That these pieces “live” as they do is overwhelmingly apparent in Mid-Sentence; they exist in conversation with each other across distance and time, a living interaction, and they evoke a sense beyond the physically sculptural, beyond image, to live in relation to the viewer.
With New Found Lands, curators Pamela Edmonds and Bushra Junaid have reimagined a narrative by magnifying its margins.
WhiteFeather Hunter is creating living textiles: using her own hair, silk or gut sutures and mini 3D-printed looms and crochet hooks to weave scaffolding upon which connective tissue can foster.
Inspired by the terrifying tales of mythical monsters she connected with as a child, Marigold Santos unravels her memories and experiences to form her own personal myths, inspiring viewers to do the same.
In an art world unbeholden to market forces, what’s the correlation between the jurors of funding councils and awards to who they render visible and the image of Canadian that presents to the rest of the world?
There’s a soft delicacy in the works that comprise Rilla Marshall’s Liminal Project, which makes the realization of its decidedly uncomfortable subject matter all the more jarring and arresting.
Delving into the personal and surreal, Neil LaPierre is committed to bringing the HA-HA’s into art discourse.
Richard Mueller is not so interested in coherent pictorial space or literal depiction as in the potential of formal arrangements to engender associative and emotional responses “independent of literal language.”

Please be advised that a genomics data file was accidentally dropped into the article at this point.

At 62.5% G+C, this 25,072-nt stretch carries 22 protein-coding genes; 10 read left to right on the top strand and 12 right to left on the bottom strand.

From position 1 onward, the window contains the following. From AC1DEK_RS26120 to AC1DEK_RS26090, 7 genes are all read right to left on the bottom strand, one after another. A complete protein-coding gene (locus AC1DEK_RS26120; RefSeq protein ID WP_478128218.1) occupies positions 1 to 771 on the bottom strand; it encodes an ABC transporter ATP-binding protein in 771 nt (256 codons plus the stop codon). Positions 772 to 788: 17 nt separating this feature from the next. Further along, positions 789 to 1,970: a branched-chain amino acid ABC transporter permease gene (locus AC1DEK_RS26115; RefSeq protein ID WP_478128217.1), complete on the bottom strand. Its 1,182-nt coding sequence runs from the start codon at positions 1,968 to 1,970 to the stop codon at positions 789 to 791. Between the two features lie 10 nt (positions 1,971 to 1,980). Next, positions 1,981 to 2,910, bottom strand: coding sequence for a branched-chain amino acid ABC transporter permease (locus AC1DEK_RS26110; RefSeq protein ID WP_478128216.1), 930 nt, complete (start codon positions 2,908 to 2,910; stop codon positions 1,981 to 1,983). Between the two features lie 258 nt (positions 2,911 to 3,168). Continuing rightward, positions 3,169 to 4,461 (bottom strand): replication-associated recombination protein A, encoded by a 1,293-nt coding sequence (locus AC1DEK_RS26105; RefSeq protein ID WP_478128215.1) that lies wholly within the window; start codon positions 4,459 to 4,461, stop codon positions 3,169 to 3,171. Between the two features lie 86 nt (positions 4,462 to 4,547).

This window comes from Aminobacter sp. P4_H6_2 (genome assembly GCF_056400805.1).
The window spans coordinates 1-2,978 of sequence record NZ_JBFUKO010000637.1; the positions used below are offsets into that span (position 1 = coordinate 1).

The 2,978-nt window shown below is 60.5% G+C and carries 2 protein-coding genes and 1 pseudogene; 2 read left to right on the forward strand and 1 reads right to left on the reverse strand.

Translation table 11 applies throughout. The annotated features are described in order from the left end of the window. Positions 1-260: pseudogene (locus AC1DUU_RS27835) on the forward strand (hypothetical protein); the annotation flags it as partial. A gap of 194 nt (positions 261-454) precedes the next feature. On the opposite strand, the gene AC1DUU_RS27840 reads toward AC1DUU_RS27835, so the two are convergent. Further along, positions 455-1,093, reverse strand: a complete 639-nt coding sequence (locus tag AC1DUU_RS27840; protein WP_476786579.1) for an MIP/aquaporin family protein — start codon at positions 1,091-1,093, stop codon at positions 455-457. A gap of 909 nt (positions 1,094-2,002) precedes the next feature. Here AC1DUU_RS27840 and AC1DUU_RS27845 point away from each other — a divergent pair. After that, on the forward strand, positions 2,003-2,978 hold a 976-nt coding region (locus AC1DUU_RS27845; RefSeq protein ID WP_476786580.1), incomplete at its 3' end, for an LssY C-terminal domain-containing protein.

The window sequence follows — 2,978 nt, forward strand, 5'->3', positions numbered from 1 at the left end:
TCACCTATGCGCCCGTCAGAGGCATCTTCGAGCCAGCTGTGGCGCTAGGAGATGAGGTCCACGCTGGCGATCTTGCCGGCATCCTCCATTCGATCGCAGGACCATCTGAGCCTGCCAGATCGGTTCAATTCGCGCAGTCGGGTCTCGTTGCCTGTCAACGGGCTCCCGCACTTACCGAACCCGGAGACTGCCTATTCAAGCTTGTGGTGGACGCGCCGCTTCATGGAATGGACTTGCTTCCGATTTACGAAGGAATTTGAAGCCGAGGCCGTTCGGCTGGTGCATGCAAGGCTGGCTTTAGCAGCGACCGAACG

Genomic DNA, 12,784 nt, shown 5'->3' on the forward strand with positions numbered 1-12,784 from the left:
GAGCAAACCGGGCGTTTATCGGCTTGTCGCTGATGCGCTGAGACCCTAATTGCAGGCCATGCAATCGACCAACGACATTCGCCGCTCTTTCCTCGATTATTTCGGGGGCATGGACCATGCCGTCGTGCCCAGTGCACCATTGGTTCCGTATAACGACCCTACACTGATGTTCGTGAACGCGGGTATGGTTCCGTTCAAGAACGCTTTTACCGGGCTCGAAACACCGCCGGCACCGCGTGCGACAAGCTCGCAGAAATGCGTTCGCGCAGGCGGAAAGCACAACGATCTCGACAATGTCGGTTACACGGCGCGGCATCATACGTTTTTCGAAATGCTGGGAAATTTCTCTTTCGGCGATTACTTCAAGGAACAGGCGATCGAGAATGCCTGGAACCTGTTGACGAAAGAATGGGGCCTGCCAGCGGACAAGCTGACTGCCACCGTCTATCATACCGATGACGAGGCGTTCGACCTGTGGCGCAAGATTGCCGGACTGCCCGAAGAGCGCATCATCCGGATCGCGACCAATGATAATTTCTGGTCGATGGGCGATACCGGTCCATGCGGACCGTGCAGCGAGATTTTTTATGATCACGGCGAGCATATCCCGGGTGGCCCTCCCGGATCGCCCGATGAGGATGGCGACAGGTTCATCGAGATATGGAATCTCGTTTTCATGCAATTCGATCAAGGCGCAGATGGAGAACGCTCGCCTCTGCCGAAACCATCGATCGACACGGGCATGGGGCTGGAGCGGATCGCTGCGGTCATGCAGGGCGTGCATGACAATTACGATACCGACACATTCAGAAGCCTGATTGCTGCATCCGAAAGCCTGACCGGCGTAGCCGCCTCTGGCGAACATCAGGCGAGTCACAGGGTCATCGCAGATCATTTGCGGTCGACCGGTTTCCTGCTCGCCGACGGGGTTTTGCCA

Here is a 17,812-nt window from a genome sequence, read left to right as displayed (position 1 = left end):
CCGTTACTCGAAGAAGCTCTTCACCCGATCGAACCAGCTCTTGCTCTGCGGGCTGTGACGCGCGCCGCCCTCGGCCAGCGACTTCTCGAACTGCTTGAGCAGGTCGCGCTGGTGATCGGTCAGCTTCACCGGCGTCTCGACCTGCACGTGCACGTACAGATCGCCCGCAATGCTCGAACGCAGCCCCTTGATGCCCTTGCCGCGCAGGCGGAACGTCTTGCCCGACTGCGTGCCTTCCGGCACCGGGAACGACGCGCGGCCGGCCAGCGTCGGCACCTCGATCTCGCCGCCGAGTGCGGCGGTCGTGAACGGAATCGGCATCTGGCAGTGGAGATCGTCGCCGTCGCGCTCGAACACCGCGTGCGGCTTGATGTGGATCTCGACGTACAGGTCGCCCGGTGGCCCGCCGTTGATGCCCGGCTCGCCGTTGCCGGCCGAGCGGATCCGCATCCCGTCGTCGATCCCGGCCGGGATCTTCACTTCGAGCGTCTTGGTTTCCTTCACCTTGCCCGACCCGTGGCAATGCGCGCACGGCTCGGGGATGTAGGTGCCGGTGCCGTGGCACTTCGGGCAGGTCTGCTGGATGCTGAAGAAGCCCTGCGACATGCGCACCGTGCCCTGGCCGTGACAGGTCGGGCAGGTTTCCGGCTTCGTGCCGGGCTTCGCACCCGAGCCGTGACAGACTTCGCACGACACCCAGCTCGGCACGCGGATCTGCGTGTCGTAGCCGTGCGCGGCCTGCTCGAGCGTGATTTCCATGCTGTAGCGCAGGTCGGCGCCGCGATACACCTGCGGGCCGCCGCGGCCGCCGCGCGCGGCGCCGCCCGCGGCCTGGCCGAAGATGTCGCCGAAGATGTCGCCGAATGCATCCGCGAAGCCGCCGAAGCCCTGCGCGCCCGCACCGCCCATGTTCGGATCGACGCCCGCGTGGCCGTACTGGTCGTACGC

L’Acadie Mythique, a travelling exhibition that recently visited the Saint Mary’s University Art Gallery, is curated by Harlan Johnson and features nearly twenty different artists from across the Acadian diaspora.
As we walked downtown, my friend described how two old hags had chewed on either side of her neck the night before. It wasn’t the first time. “I’ve learned that the trick,” she told me, “is that I just have to let it happen, to remind myself that it’s not real.” This was a...
Cathy Busby displays the artworks that the Confederation Centre Art Gallery’s first director, Moncrieff Williamson, acquired half a century ago on a shoestring budget ahead of a royal visit from the Queen. Or at least, what was left of them.
While exploring Anatomica, I experienced several moments of disorientation, unsure whether I was approaching a piece with stronger connections to an artists’ studio or a laboratory. Take the human spine curving from a steel frame in the gallery. From a distance, artist Sarah Maloney’s Vertebrae, Sacrum, Coccyx looks like a replica meant to be...